Fenja De Silva-Schmidt

Why climate change is especially hard on people with disabilities

May 5 is a European day of protest for the equality of people with disabilities, an issue that is also relevant in the context of climate change. Although they are particularly hard-hit by the effects of climate change, people with disabilities are systematically ignored in climate policy, whereas they really ought to be included more and protected better. The situation could be improved with accessible information, targeted communication and more research.

There are various reasons why people with disabilities are particularly affected by climate change. To evacuate people with disabilities in emergencies caused by extreme weather events that may be more common in the future, rescuers will often need special expertise or equipment. However, these special requirements are often neglected in emergency and evacuation planning. In extreme cases, the result can be a tragedy like the drowning of 12 people at a supported living center during the Ahr Valley flood disaster. Depending on the type of disability, they are also especially susceptible to heat waves, water shortages and other health hazards exacerbated by climate change, such as allergy-induced asthma resulting from unusually high pollen levels. Moreover, due to systemic discrimination (also known as ableism), people with disabilities often have fewer resources to deal with the potentially negative effects of climate change. For example, they would be faced with greater financial and organizational obstacles when moving to a different neighborhood.

Inclusion missing in climate action worldwide

All countries are obligated to protect human rights and to take people with disabilities into account in their policies. A study by McGill University in Canada compared the nationally determined contributions (NDC) to climate action by governments worldwide. The analysis by Jodoin et al. found that with regard to adapting to the effect of climate change, only 37 of 192 NDCs mention people with disabilities at all. Of those, only 14 name specific measures. The authors concluded that government policy “systematically ignores” people with disabilities worldwide.

Even though it is rich and industrialized, Germany is one of the countries that does not set a good example. In contrast to Zimbabwe and Panama, for example, Germany makes no mention at all of people with disabilities in its NDCs. What can be done to improve things?

Caption Andrea Schöne
Caption Andrea Schöne
Andrea Schöne, Autorin

Make information accessible and enable participation of people with disabilities

Author and expert Andrea Schöne criticizes the current situation, saying: “A lot of information is unavailable to people with disabilities because it is not accessible. We need easy access to information about climate change and emergency management in easy German. That would help everybody.” Compared with other countries, Schöne says, Germany is just getting started when it comes to including people with disabilities in discussions about climate change. According to Schöne, access to education and information is only one of the conditions for political and social participation. She says people with disabilities need to be included more in issues of climate justice. For example, it could be helpful to reserve places for them on committees deciding on new policies or to found a new organization for political lobbying. The issue could thus gain mainstream awareness and help to ensure that the needs of people with disabilities are considered in future policymaking. International dialogue would also be helpful, especially with the even more strongly affected people with disabilities from the Global South or from indigenous communities.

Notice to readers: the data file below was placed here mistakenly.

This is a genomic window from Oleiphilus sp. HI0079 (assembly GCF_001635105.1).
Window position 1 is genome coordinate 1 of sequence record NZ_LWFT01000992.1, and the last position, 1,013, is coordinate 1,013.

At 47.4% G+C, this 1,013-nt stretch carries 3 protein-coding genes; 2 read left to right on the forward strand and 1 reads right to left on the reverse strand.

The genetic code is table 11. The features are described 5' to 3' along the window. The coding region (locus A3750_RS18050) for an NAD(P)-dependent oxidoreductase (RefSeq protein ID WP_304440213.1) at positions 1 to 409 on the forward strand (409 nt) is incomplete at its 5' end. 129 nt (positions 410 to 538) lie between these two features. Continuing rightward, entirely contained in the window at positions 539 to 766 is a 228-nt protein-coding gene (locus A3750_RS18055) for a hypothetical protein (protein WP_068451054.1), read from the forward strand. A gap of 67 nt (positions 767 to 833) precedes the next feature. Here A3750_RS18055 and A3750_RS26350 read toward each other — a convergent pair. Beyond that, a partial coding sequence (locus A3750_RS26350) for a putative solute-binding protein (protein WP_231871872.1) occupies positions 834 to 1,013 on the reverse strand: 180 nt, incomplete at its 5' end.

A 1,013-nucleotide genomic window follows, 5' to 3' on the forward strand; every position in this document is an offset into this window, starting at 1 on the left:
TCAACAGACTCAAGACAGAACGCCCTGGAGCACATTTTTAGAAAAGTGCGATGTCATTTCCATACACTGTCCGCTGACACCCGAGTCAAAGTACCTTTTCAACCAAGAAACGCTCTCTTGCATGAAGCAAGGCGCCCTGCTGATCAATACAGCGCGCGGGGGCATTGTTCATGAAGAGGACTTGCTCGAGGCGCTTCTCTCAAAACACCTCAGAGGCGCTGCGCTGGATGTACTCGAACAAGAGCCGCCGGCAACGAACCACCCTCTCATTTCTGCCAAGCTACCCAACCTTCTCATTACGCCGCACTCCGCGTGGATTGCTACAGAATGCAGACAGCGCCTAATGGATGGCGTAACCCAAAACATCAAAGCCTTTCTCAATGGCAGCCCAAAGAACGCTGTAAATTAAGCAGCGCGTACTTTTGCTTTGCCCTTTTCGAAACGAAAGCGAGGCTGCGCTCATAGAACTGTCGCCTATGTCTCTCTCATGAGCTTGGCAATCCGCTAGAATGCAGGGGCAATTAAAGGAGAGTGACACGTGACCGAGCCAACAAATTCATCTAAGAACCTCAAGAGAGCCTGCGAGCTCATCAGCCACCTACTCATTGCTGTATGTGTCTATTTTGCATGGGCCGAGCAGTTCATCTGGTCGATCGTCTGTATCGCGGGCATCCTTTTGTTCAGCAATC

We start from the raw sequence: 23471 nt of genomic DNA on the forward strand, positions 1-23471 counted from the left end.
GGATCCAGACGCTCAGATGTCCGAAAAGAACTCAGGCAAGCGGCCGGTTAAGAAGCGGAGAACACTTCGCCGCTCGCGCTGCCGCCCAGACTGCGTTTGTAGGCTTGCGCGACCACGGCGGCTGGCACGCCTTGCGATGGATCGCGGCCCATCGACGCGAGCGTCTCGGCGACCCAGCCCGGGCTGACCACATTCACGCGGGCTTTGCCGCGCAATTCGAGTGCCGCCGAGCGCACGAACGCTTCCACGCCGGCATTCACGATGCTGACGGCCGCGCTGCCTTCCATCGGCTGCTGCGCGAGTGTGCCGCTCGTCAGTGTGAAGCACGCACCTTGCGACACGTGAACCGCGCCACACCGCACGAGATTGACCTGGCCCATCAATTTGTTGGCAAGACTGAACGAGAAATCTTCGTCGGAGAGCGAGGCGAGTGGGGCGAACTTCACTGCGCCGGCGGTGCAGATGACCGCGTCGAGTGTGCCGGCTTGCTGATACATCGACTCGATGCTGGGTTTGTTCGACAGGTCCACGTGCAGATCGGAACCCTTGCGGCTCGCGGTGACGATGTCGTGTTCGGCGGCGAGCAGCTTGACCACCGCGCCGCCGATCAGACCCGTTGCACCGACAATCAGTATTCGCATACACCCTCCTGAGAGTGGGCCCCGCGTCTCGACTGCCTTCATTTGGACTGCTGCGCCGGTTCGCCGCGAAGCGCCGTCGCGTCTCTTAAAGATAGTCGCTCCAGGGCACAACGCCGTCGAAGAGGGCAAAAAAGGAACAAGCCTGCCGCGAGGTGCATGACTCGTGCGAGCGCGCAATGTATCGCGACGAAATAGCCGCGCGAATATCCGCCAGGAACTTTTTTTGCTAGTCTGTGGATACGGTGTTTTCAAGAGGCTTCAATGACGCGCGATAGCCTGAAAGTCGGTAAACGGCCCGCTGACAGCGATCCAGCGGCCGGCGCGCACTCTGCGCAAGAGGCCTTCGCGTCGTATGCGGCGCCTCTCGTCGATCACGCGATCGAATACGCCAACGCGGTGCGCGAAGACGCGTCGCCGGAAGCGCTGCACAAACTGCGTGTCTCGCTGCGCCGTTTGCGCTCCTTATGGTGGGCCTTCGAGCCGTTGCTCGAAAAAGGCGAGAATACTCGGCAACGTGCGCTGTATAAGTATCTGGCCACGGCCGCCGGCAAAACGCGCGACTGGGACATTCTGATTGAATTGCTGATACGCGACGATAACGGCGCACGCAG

More research on special needs required

People with disabilities are the world’s largest marginalized group. However, the wide range of different disabilities makes it impossible to accommodate all of them in planning. “We need to know more about how climate change can affect people with different kinds of disability, how extreme weather events will affect them, and the ways in which they are most vulnerable,” says Dr. Sasha Kosanic, a physical geographer at Liverpool John Moores University who researches and teaches on the effects of climate change on ecosystems and society, and in particular on especially vulnerable groups. There is too little concrete data and research on the subject, and people with disabilities also have a weak lobby in the scientific system, according to Kosanic.

“People with disabilities are not at the table during planning and decision-making now, and that has to change,” Kosanic says. They should be consulted as experts. Local organizations and interest groups are especially well qualified to identify and jointly advocate for the needs of their members. But making successful policy out of that requires good coordination, according to Kosanic. This is the only way to prevent the hidden discrimination that can result when measures are planned without the people they are intended to benefit – the measures have no positive effect, or even a negative impact.

People with disabilities also need to be included when new regulations and technical solutions for stronger climate protection are planned. Otherwise, their lives can suddenly become much more difficult, as in the case of the recent no-exceptions ban on plastic straws, which was a big problem for many affected people, as were EV charging stations that were not wheelchair-accessible. Only in this way can new climate protection measures be designed to lessen everyday discrimination against people with disabilities rather than increasing it. For climate action, the slogan of the UN Convention on the Rights of Persons with Disabilities also applies: “Nothing about us without us.”

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